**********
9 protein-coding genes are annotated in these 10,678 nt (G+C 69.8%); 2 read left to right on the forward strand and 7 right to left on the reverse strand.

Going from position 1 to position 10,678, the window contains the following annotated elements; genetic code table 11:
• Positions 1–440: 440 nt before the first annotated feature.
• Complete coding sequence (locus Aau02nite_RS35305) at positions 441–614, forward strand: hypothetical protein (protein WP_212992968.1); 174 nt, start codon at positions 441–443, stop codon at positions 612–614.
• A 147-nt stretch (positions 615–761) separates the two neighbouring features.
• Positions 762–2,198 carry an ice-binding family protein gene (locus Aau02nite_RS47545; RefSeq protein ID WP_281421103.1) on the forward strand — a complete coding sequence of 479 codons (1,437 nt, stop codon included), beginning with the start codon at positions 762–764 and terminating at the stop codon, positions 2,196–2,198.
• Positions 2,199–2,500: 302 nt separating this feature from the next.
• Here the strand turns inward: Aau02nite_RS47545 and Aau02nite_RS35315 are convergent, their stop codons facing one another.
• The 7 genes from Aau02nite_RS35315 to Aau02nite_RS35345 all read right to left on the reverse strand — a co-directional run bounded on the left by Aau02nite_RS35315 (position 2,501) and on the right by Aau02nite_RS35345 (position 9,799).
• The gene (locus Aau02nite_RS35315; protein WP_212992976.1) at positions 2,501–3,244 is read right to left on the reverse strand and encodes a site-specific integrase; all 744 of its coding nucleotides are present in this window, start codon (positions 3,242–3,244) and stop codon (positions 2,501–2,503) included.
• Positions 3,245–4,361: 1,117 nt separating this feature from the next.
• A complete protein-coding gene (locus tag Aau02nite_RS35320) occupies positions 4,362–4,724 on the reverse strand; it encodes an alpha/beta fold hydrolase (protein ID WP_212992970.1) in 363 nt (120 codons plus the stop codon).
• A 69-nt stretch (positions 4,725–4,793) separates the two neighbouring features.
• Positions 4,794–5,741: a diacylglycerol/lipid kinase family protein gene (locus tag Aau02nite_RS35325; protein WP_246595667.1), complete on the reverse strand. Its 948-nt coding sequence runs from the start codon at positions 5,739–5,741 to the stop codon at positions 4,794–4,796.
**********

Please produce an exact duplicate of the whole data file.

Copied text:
9 protein-coding genes are annotated in these 10,678 nt (G+C 69.8%); 2 read left to right on the forward strand and 7 right to left on the reverse strand.

Going from position 1 to position 10,678, the window contains the following annotated elements; genetic code table 11:
• Positions 1–440: 440 nt before the first annotated feature.
• Complete coding sequence (locus Aau02nite_RS35305) at positions 441–614, forward strand: hypothetical protein (protein WP_212992968.1); 174 nt, start codon at positions 441–443, stop codon at positions 612–614.
• A 147-nt stretch (positions 615–761) separates the two neighbouring features.
• Positions 762–2,198 carry an ice-binding family protein gene (locus Aau02nite_RS47545; RefSeq protein ID WP_281421103.1) on the forward strand — a complete coding sequence of 479 codons (1,437 nt, stop codon included), beginning with the start codon at positions 762–764 and terminating at the stop codon, positions 2,196–2,198.
• Positions 2,199–2,500: 302 nt separating this feature from the next.
• Here the strand turns inward: Aau02nite_RS47545 and Aau02nite_RS35315 are convergent, their stop codons facing one another.
• The 7 genes from Aau02nite_RS35315 to Aau02nite_RS35345 all read right to left on the reverse strand — a co-directional run bounded on the left by Aau02nite_RS35315 (position 2,501) and on the right by Aau02nite_RS35345 (position 9,799).
• The gene (locus Aau02nite_RS35315; protein WP_212992976.1) at positions 2,501–3,244 is read right to left on the reverse strand and encodes a site-specific integrase; all 744 of its coding nucleotides are present in this window, start codon (positions 3,242–3,244) and stop codon (positions 2,501–2,503) included.
• Positions 3,245–4,361: 1,117 nt separating this feature from the next.
• A complete protein-coding gene (locus tag Aau02nite_RS35320) occupies positions 4,362–4,724 on the reverse strand; it encodes an alpha/beta fold hydrolase (protein ID WP_212992970.1) in 363 nt (120 codons plus the stop codon).
• A 69-nt stretch (positions 4,725–4,793) separates the two neighbouring features.
• Positions 4,794–5,741: a diacylglycerol/lipid kinase family protein gene (locus tag Aau02nite_RS35325; protein WP_246595667.1), complete on the reverse strand. Its 948-nt coding sequence runs from the start codon at positions 5,739–5,741 to the stop codon at positions 4,794–4,796.